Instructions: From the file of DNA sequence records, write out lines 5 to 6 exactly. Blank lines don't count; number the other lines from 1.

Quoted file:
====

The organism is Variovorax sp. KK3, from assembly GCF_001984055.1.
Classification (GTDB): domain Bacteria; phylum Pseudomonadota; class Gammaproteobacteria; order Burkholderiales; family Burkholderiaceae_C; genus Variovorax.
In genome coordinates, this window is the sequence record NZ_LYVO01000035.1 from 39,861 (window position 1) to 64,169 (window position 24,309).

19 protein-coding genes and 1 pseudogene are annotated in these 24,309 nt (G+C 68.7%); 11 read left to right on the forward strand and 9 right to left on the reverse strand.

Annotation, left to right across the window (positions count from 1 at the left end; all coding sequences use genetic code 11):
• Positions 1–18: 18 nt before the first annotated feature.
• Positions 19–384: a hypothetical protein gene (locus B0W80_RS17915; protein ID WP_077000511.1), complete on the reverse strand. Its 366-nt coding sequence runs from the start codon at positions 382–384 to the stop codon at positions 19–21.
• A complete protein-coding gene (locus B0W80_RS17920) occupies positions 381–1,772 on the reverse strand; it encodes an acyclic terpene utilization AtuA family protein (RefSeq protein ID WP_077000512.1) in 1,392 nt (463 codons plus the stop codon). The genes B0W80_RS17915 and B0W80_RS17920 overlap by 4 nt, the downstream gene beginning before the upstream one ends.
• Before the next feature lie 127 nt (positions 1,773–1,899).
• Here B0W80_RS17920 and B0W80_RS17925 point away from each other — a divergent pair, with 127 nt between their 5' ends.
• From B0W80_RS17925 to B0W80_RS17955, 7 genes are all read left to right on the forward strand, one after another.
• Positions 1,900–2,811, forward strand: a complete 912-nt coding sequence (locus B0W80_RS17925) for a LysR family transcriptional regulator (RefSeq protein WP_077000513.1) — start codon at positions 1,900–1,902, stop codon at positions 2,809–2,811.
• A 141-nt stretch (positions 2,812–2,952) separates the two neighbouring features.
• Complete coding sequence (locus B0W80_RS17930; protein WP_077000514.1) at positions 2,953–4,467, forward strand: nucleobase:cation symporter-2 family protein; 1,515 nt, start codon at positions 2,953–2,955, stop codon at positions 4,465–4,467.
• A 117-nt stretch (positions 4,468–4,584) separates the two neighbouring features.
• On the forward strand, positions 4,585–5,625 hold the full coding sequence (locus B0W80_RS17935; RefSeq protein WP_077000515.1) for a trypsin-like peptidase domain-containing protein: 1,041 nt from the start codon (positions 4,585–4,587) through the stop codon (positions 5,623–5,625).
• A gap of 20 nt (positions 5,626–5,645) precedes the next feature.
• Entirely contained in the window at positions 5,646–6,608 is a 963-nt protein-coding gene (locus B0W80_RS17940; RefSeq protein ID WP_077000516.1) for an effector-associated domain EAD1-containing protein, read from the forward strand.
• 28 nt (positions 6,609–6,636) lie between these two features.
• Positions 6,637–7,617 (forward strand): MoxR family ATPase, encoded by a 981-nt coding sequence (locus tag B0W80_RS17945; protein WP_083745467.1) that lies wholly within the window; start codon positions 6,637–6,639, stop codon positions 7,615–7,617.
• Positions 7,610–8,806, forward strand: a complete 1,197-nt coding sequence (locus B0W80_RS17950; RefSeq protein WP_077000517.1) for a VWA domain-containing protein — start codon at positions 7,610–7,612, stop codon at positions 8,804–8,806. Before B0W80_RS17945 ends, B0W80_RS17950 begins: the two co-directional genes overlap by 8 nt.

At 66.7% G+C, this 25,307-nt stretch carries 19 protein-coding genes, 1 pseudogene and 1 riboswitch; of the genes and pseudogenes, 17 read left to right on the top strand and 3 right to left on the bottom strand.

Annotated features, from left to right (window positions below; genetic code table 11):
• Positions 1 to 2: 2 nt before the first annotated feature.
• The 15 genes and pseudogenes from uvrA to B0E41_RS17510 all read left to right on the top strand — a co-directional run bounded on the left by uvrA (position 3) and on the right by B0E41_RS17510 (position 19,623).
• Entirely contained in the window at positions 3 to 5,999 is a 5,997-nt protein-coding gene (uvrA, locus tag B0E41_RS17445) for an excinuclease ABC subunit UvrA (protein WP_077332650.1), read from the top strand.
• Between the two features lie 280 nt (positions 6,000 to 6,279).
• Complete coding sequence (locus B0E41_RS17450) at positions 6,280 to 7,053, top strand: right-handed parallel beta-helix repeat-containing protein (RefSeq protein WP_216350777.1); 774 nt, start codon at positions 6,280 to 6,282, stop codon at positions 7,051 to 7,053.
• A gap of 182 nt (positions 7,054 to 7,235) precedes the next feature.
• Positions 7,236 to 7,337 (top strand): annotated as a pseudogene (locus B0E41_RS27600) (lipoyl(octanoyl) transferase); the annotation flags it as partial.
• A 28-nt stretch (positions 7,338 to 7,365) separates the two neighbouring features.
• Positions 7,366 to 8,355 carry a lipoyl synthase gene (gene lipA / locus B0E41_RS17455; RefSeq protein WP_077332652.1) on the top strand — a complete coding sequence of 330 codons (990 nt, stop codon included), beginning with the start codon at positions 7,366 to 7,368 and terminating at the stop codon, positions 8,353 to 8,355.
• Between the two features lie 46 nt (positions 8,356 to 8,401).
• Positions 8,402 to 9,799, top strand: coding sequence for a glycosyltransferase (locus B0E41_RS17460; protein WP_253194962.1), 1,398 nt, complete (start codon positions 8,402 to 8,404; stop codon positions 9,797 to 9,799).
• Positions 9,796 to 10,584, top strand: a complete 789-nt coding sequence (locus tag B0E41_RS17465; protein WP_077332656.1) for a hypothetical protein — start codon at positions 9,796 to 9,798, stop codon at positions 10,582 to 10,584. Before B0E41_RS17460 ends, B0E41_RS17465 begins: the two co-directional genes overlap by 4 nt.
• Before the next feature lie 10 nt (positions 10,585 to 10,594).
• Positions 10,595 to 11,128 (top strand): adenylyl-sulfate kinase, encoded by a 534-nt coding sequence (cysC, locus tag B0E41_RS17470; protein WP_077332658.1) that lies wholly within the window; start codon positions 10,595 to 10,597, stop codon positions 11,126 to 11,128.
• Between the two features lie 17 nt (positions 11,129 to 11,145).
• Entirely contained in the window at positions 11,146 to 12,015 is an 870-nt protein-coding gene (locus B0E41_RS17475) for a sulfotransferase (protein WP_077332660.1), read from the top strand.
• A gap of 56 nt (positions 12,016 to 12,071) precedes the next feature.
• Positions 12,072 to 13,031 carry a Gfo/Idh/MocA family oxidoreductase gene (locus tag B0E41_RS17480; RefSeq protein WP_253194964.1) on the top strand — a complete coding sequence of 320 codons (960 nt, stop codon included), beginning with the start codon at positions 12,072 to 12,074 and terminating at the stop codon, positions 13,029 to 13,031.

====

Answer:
Annotation, left to right across the window (positions count from 1 at the left end; all coding sequences use genetic code 11):
• Positions 1–18: 18 nt before the first annotated feature.